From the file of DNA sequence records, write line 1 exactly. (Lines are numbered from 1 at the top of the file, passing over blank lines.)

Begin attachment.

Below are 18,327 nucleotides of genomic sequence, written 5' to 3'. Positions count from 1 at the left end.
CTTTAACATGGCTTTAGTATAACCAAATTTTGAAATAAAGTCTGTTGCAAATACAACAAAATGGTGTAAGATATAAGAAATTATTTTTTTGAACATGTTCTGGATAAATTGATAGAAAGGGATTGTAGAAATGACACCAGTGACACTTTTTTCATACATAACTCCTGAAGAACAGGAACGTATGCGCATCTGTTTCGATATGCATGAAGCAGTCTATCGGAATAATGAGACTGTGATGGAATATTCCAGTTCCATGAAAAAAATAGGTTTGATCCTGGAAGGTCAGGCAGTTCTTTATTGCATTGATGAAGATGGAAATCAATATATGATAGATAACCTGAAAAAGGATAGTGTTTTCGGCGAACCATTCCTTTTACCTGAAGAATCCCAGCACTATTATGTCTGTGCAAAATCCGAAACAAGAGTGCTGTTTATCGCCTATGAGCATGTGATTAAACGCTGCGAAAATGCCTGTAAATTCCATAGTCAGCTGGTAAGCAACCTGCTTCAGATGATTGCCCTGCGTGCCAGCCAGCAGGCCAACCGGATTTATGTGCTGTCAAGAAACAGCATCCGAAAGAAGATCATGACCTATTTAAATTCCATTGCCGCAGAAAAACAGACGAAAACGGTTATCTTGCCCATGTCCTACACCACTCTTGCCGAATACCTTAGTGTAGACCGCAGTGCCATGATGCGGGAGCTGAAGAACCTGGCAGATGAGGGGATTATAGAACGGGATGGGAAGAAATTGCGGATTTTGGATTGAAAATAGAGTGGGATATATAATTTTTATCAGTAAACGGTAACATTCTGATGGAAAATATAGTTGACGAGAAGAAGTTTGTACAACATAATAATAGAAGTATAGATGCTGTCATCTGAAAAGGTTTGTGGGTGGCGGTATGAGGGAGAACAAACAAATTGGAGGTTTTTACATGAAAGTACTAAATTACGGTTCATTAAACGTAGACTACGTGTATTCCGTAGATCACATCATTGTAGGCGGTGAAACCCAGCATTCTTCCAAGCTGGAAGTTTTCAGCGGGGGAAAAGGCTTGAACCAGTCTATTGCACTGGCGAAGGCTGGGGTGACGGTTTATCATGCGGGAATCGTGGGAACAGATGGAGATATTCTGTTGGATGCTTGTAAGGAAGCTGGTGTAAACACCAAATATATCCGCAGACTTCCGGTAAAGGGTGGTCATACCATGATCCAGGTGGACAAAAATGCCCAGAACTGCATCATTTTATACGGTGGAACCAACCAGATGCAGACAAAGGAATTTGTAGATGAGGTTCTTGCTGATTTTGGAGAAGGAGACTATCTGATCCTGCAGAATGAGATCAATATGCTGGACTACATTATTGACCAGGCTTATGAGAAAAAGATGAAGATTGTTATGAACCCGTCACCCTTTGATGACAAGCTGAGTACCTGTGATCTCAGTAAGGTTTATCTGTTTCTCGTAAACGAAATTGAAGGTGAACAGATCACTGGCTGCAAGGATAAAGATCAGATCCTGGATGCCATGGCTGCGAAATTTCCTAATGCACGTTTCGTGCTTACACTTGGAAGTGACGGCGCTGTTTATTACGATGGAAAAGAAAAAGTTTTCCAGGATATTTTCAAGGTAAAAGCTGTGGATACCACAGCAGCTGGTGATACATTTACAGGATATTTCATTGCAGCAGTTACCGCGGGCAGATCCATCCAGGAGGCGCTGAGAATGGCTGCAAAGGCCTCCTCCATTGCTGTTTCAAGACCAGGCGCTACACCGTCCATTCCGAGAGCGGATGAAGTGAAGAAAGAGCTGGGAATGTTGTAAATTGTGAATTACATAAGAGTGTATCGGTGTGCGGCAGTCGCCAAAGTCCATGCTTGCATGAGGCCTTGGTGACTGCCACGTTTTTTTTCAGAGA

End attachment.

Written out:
Below are 18,327 nucleotides of genomic sequence, written 5' to 3'. Positions count from 1 at the left end.